Saturday, October 15, 2011

Nobody Accepting Blame For Democrats' 2008 Petition-Forging Scandal

While Indiana Democrats are readily conceding that signatures were forged on the nominating petitions for the 2008 Indiana Democratic primary presidential campaigns of Barack Obama and Hillary Clinton, nobody is taking responsibility for what occurred. The Chairwoman of the St. Joseph Co. Republicans Party has called on her Democratic counterpart, Butch Morgan, to resign without accusing him of forging the signatures. Morgan denies any wrongdoing but has lawyered up. Obama's 2008 chairman, Kip Tew, doesn't help Morgan out by telling the Tribune that Morgan's organization played a role in circulating the petitions under examination. From today's Tribune story by Kevin Allen:
The chairman of the St. Joseph County Democratic Party is rejecting a Republican call for him to step down in light of recent news that hundreds of local signatures were faked on petitions used to qualify the party's presidential candidates for the Indiana primary in 2008.
Butch Morgan, the county's Democratic chairman since 1995, said Friday through his attorney, Shaw Friedman, that there is no reason for him to resign.
"There is no evidence that Butch Morgan condoned, authorized or directed the forging or alteration of any of the questioned petition signatures," Friedman wrote in an e-mailed statement to The Tribune . . .
According to Kip Tew, former chair of the Obama campaign in Indiana, the St. Joseph County Democratic Party was among the groups and individuals that helped collect signatures to put Obama on the ballot in 2008. "Without a doubt," he said.
But that is not uncommon, Tew noted. Local party organizations often participate in petition drives on behalf of candidates for federal office.
Candidates for president, governor and U.S. senator in Indiana need to collect 500 signatures from registered voters in each of the state's nine congressional districts to qualify for statewide ballot.
Friedman said Morgan, who also is chairman of the state's 2nd Congressional District for the Indiana Democratic Party, doesn't remember -- nor should be expected to remember -- all of the volunteers who helped the party collect petition signatures during the 2008 campaigns.
Fleming clarified in an interview Friday that she does not believe Morgan was actively involved in the apparent fraud.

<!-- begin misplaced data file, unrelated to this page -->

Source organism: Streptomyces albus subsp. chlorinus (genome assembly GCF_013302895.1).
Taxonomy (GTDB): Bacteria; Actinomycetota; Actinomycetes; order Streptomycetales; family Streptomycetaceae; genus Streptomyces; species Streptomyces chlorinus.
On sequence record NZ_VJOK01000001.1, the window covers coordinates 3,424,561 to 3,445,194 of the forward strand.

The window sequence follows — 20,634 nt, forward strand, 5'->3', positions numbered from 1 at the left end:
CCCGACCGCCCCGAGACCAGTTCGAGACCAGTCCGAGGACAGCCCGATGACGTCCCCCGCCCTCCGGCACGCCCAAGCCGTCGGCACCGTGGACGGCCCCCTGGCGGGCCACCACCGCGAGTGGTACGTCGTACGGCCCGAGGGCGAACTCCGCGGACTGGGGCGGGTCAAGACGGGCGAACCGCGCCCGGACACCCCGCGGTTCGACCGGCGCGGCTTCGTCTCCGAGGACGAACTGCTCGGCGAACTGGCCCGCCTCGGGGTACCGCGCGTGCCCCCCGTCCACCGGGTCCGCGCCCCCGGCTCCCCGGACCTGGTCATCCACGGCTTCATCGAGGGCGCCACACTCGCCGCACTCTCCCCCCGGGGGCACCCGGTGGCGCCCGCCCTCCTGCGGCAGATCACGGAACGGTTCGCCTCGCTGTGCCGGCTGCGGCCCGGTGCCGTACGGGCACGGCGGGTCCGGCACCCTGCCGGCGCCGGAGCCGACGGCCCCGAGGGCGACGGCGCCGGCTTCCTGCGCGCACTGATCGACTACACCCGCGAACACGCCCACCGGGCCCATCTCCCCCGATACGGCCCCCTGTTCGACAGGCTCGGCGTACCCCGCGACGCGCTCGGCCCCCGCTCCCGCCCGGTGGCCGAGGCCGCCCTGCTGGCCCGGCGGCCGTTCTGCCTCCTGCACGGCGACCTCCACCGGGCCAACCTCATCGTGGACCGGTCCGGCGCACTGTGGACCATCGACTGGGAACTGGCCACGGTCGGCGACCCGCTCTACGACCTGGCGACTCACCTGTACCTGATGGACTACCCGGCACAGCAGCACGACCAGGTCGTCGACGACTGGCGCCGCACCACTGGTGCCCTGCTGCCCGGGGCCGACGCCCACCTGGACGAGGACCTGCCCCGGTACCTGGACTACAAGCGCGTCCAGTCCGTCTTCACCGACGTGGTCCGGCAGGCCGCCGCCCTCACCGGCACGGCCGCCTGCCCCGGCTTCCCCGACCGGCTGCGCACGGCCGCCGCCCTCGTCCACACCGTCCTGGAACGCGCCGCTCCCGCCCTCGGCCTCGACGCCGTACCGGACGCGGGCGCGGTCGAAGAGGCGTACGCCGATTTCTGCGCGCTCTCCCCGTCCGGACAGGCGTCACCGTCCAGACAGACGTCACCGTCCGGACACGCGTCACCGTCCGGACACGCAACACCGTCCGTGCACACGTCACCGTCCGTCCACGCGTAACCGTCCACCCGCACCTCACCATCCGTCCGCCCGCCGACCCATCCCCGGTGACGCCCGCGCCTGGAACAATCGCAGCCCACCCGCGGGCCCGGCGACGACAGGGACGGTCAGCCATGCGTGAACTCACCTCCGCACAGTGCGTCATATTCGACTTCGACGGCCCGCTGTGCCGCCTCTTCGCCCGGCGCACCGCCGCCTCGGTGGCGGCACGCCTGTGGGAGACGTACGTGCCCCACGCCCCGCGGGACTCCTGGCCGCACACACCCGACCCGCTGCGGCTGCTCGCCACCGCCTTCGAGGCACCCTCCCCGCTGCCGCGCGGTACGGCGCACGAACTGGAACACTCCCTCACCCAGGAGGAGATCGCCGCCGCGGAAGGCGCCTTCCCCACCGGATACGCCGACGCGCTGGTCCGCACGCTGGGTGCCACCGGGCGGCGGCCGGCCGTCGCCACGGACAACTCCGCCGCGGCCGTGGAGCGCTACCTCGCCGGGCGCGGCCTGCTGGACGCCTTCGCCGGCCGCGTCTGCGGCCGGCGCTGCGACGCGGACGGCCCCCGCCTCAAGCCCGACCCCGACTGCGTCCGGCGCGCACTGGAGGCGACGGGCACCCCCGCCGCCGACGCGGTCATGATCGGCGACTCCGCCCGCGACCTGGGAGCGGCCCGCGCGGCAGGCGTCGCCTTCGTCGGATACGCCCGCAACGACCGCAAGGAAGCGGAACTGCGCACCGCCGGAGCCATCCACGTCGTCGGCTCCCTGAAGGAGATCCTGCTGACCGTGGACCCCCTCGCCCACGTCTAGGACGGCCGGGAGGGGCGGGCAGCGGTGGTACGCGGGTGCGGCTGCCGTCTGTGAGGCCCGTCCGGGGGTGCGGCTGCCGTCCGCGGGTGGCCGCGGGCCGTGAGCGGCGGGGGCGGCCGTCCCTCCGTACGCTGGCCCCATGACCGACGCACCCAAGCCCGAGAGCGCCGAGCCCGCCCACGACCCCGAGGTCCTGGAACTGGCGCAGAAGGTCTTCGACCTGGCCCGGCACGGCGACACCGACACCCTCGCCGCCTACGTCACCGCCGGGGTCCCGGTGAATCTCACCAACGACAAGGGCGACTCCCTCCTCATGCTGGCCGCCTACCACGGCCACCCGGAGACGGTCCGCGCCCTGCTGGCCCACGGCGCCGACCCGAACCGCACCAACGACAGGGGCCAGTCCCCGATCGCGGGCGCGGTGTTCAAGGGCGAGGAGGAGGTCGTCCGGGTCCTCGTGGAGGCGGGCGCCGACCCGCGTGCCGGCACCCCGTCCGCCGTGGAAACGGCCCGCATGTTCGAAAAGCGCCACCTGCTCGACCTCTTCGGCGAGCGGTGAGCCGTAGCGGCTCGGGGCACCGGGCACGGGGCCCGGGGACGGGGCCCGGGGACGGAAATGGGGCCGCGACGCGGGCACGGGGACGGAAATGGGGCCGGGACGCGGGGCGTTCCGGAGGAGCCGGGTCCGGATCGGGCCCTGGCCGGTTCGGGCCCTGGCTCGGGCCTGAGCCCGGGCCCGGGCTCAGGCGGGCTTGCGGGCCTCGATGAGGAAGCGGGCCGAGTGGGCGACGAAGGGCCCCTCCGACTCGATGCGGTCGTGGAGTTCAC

Speaking as someone who circulated nominating petitions for presidential candidates when I was actively involved in Republican politics in Illinois, both on behalf of the candidate and the delegate candidates who represented the candidate at the party's national nominating convention, I know that it is a process that is closely monitored by the candidates' national campaign. In Illinois, candidates not only had to gather a sufficient number of signatures to get their name on the statewide ballot, they also had to get a sufficient number of signatures for the slate of delegates who was pledged to support the candidate in each of the state's congressional districts. The campaigns had a team of lawyers who reviewed all of the petitions before they were filed with the state's Board of Elections. Any suspect petitions were discarded. It was not unusual for a lazy volunteer to simply use a voter registration list to fill out the petition sheets themselves rather than make the effort to circulate them to gather the signatures, but those petitions usually stuck out like a sore thumb.

What I don't understand is why these nominating petitions in Indiana aren't required to have the name of the person who circulated them affixed at the bottom of each page. As a petition circulator in Illinois, I had to sign a statement under penalties of perjury that I was the person who circulated the petition and had asked each person who signed the petition to attest they were a registered voter in the congressional district before they affixed their signature to the petition.